Winter in Portland. I "have" two Anna's hummingbirds that have been wintering here for the past 8 or so years. It's entirely possible, in fact almost certain they have not been the same birds as 8 years is about their maximum life expectancy with 2-3 being far more the norm. It has always been a male, larger, more colorful (though from my windows they are always back-lit and I cannot see their colors from inside) and a smaller either female or juvenile. (I think of it/her as female but they have never chosen to enlighten or correct me.) The male is larger, is far more adept at the feeders and is aggressive, dive-bombing female,juveniles and other species of hummers to protect his food supply. He is also completely unafraid of me.
This morning it was 20 degrees when I got up. Feeders were frozen. We set out fresh sugar water and will probably be doing the same every morning of the rest of the week. As I write this, the male is feasting on the other side of the window, puffed up to twice his normal size to stay warm. (That warmth bit is a real challenge for them. Their daytime body temperature is 105-8 degrees, right now 87 degrees higher than the outside temperature. Combine that with their body weight of 3 grams (one penny) of fat (not much!). muscle, blood, feathers, bone and organs and you can see they have to be VERY active just to stay alive. I have read that in cold weather, they can live maybe 4 hours without food. Now they can go into a hibernation-like state to save energy where they lower their body temperature to 60 degrees, but they better have a safe place to do it. If a predator approaches, it will be 20 minutes before they are warmed enough to fly. More likely they are a crunchy snack.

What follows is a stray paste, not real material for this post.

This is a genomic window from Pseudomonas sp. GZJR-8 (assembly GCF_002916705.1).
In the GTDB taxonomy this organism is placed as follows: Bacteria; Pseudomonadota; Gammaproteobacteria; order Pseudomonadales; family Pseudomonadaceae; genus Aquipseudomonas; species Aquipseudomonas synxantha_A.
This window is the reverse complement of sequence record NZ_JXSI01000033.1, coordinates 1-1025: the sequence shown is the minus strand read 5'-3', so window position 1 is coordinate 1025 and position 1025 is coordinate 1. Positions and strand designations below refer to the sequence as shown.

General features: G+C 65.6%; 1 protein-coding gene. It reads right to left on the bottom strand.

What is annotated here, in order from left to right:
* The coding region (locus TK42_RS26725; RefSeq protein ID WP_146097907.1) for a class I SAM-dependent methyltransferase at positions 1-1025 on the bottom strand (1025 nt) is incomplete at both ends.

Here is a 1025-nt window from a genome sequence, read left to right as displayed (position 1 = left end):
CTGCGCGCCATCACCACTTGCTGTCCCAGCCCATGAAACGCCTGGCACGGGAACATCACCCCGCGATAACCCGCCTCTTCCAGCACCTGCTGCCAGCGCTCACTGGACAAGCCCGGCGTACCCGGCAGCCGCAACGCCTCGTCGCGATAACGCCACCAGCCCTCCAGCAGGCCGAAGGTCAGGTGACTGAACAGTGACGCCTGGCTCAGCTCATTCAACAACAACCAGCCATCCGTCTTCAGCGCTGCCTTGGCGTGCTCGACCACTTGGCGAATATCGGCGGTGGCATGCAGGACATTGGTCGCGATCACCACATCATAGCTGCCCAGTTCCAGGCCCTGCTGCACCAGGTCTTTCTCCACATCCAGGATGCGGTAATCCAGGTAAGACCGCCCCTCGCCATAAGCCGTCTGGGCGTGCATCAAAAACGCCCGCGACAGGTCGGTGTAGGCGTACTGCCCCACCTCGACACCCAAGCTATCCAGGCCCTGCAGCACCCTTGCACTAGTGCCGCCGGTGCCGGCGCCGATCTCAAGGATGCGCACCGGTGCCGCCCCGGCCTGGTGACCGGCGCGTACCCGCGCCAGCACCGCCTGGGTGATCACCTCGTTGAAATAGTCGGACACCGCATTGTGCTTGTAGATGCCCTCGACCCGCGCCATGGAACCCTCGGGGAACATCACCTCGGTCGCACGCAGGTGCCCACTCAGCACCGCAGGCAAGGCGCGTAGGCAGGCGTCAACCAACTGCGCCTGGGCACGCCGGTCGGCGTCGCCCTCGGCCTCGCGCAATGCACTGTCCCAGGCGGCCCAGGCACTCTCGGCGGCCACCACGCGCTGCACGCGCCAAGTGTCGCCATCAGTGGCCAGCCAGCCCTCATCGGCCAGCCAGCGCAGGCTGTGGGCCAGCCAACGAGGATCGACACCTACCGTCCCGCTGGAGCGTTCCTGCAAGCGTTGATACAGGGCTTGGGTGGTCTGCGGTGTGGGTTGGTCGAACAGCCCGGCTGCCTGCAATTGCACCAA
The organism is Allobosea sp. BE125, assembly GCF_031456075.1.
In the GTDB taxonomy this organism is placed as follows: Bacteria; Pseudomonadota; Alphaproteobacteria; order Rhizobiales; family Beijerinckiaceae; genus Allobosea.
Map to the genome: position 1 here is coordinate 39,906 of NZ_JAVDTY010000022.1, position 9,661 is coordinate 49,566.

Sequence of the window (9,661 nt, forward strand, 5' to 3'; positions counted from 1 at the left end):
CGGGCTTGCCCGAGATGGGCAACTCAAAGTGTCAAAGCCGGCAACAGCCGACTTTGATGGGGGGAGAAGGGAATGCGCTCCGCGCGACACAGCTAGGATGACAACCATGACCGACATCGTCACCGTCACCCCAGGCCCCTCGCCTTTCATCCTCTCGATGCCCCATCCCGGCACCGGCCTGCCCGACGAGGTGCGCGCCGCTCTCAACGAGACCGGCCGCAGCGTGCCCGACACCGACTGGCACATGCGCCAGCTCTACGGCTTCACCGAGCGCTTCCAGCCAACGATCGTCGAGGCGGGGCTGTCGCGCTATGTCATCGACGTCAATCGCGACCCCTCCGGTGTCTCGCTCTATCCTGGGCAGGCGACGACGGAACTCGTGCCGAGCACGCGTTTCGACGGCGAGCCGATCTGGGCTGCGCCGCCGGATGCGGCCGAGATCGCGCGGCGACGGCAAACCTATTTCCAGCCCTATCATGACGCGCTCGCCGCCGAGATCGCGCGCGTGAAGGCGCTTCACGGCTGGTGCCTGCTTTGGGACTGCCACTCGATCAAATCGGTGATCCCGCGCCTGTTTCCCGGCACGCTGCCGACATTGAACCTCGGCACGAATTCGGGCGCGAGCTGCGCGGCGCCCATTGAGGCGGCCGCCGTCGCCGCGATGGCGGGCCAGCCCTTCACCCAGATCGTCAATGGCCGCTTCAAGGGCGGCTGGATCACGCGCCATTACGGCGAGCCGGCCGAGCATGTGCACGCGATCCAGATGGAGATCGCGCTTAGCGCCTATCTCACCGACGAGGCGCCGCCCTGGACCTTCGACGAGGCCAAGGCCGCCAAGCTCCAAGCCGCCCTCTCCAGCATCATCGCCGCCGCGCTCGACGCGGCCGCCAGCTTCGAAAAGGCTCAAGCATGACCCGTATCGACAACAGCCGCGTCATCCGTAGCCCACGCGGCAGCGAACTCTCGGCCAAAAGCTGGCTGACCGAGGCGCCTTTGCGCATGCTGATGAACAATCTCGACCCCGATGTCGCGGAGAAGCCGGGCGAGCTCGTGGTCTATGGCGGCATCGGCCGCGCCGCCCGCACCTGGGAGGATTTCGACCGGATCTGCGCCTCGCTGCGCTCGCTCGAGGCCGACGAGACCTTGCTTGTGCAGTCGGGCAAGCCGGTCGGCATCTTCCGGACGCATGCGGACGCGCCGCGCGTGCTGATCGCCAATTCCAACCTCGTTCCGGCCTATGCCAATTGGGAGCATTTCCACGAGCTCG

And Alphi is back! "Alphi" is my nickname for the male, the alpha hummingbird of the neighborhood. Alphi gets by far the most of the sugar water I put out, but I do it more for the timid female who I worry about a lot more. (We keep three feeders going, two in front and one in back, in front of the windows we use the most. This way, the female can feed at a feeder Alphi cannot see. (Actually, Alphi has been known to hang out at treetop in the front yard were he can see over the house and the approaches to the feeder. I haven't yet seen him dive-bomb over the house but I wouldn't put it past him. Bu that is a summertime activity. Now it's too cold. He just flies in, drinks his fill and leaves.)
In this cold weather, the two birds will drain 2/3s of the sugar water in my 3 feeders in about 3 days. At 2 1/2 oz of sugar water/feeder, that's about 140 grams consumed. Not bad for 6 grams of bird! That's approaching 23 times their body weight per day! And that sugar water is 1 part sugar to 4 parts water by volume. So much sugar, I have to heat it to a near boil to dissolve it all.
Amazing little critters.